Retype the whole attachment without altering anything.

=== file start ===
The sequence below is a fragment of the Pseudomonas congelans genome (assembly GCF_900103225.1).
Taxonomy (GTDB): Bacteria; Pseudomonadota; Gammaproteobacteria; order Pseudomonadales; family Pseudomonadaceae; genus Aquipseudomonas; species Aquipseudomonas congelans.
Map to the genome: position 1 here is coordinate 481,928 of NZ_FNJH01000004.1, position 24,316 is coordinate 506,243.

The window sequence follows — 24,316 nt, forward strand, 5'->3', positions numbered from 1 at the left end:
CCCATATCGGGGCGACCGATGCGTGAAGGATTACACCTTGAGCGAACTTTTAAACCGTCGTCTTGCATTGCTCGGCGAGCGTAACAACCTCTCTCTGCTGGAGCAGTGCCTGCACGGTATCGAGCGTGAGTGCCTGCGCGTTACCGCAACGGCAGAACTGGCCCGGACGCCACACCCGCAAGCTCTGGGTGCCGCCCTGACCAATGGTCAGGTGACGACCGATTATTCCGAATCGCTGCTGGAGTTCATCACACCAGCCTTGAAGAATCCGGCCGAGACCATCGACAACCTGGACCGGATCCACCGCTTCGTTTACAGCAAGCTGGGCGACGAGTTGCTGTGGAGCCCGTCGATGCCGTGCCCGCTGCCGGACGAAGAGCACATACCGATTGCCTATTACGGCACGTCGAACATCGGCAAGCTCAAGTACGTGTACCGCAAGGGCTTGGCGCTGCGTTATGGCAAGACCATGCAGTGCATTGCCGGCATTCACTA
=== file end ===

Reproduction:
The sequence below is a fragment of the Pseudomonas congelans genome (assembly GCF_900103225.1).
Taxonomy (GTDB): Bacteria; Pseudomonadota; Gammaproteobacteria; order Pseudomonadales; family Pseudomonadaceae; genus Aquipseudomonas; species Aquipseudomonas congelans.
Map to the genome: position 1 here is coordinate 481,928 of NZ_FNJH01000004.1, position 24,316 is coordinate 506,243.

The window sequence follows — 24,316 nt, forward strand, 5'->3', positions numbered from 1 at the left end:
CCCATATCGGGGCGACCGATGCGTGAAGGATTACACCTTGAGCGAACTTTTAAACCGTCGTCTTGCATTGCTCGGCGAGCGTAACAACCTCTCTCTGCTGGAGCAGTGCCTGCACGGTATCGAGCGTGAGTGCCTGCGCGTTACCGCAACGGCAGAACTGGCCCGGACGCCACACCCGCAAGCTCTGGGTGCCGCCCTGACCAATGGTCAGGTGACGACCGATTATTCCGAATCGCTGCTGGAGTTCATCACACCAGCCTTGAAGAATCCGGCCGAGACCATCGACAACCTGGACCGGATCCACCGCTTCGTTTACAGCAAGCTGGGCGACGAGTTGCTGTGGAGCCCGTCGATGCCGTGCCCGCTGCCGGACGAAGAGCACATACCGATTGCCTATTACGGCACGTCGAACATCGGCAAGCTCAAGTACGTGTACCGCAAGGGCTTGGCGCTGCGTTATGGCAAGACCATGCAGTGCATTGCCGGCATTCACTA